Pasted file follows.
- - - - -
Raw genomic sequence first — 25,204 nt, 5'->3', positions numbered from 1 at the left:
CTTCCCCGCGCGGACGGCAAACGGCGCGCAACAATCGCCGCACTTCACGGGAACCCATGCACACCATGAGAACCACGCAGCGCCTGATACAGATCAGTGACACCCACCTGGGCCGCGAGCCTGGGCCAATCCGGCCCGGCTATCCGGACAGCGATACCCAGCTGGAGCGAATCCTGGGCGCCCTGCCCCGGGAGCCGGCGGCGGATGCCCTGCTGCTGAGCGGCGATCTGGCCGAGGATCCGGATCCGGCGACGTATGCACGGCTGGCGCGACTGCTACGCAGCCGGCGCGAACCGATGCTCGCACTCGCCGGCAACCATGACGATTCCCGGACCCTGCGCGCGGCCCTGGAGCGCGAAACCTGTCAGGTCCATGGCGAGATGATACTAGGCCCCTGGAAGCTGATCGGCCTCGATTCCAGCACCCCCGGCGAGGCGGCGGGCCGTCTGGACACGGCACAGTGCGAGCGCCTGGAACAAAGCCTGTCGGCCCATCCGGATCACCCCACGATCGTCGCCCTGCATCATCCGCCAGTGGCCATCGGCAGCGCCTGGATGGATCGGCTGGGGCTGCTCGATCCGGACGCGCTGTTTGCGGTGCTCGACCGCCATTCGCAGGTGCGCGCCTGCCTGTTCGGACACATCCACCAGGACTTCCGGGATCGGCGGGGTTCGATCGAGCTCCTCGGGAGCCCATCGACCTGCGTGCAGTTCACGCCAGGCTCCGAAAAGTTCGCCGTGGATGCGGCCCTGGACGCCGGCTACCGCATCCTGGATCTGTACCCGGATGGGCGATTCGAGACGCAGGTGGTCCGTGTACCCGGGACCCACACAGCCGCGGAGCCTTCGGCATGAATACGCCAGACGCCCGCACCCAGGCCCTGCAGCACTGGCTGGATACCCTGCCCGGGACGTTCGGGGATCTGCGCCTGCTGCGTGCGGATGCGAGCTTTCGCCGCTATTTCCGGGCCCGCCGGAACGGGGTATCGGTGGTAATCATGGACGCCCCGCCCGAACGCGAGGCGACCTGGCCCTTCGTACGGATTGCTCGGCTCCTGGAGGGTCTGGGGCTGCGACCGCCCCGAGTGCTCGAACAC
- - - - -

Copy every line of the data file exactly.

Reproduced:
Raw genomic sequence first — 25,204 nt, 5'->3', positions numbered from 1 at the left:
CTTCCCCGCGCGGACGGCAAACGGCGCGCAACAATCGCCGCACTTCACGGGAACCCATGCACACCATGAGAACCACGCAGCGCCTGATACAGATCAGTGACACCCACCTGGGCCGCGAGCCTGGGCCAATCCGGCCCGGCTATCCGGACAGCGATACCCAGCTGGAGCGAATCCTGGGCGCCCTGCCCCGGGAGCCGGCGGCGGATGCCCTGCTGCTGAGCGGCGATCTGGCCGAGGATCCGGATCCGGCGACGTATGCACGGCTGGCGCGACTGCTACGCAGCCGGCGCGAACCGATGCTCGCACTCGCCGGCAACCATGACGATTCCCGGACCCTGCGCGCGGCCCTGGAGCGCGAAACCTGTCAGGTCCATGGCGAGATGATACTAGGCCCCTGGAAGCTGATCGGCCTCGATTCCAGCACCCCCGGCGAGGCGGCGGGCCGTCTGGACACGGCACAGTGCGAGCGCCTGGAACAAAGCCTGTCGGCCCATCCGGATCACCCCACGATCGTCGCCCTGCATCATCCGCCAGTGGCCATCGGCAGCGCCTGGATGGATCGGCTGGGGCTGCTCGATCCGGACGCGCTGTTTGCGGTGCTCGACCGCCATTCGCAGGTGCGCGCCTGCCTGTTCGGACACATCCACCAGGACTTCCGGGATCGGCGGGGTTCGATCGAGCTCCTCGGGAGCCCATCGACCTGCGTGCAGTTCACGCCAGGCTCCGAAAAGTTCGCCGTGGATGCGGCCCTGGACGCCGGCTACCGCATCCTGGATCTGTACCCGGATGGGCGATTCGAGACGCAGGTGGTCCGTGTACCCGGGACCCACACAGCCGCGGAGCCTTCGGCATGAATACGCCAGACGCCCGCACCCAGGCCCTGCAGCACTGGCTGGATACCCTGCCCGGGACGTTCGGGGATCTGCGCCTGCTGCGTGCGGATGCGAGCTTTCGCCGCTATTTCCGGGCCCGCCGGAACGGGGTATCGGTGGTAATCATGGACGCCCCGCCCGAACGCGAGGCGACCTGGCCCTTCGTACGGATTGCTCGGCTCCTGGAGGGTCTGGGGCTGCGACCGCCCCGAGTGCTCGAACAC